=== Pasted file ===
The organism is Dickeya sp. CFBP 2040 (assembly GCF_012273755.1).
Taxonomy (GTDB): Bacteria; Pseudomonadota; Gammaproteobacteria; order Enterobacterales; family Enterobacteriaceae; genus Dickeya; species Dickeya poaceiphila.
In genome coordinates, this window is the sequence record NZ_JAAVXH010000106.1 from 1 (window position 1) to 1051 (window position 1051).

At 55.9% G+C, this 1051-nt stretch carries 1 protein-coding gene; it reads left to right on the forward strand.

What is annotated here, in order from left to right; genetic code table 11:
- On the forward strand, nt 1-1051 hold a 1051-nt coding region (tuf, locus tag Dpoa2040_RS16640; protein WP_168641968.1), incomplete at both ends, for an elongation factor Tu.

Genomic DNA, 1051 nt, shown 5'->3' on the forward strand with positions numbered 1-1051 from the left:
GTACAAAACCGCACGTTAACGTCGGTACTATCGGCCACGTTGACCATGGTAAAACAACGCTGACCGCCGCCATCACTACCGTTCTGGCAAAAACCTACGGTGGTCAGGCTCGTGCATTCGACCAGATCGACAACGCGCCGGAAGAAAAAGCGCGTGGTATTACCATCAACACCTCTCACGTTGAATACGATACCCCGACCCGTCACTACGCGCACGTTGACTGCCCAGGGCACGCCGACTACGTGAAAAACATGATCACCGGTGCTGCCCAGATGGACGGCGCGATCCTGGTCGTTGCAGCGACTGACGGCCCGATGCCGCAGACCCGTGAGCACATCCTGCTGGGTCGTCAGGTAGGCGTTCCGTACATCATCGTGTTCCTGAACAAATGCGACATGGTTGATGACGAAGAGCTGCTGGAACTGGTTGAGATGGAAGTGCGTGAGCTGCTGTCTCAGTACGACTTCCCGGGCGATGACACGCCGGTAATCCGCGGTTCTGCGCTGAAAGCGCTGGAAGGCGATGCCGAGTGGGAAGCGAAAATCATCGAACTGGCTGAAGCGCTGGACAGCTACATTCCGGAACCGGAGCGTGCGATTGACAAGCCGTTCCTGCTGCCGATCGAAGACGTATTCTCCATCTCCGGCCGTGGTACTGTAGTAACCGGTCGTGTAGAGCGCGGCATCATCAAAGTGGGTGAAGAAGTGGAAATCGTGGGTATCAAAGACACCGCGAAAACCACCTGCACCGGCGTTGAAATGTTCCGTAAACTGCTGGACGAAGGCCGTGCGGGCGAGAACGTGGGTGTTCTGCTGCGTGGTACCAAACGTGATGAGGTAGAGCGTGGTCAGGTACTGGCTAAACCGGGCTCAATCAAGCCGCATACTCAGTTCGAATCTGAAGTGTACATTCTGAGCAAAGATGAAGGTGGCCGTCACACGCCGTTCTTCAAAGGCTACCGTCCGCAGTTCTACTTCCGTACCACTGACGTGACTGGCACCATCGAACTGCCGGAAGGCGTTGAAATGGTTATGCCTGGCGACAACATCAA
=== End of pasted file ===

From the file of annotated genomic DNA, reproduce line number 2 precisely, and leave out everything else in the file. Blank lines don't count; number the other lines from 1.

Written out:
Taxonomy (GTDB): Bacteria; Pseudomonadota; Gammaproteobacteria; order Enterobacterales; family Enterobacteriaceae; genus Dickeya; species Dickeya poaceiphila.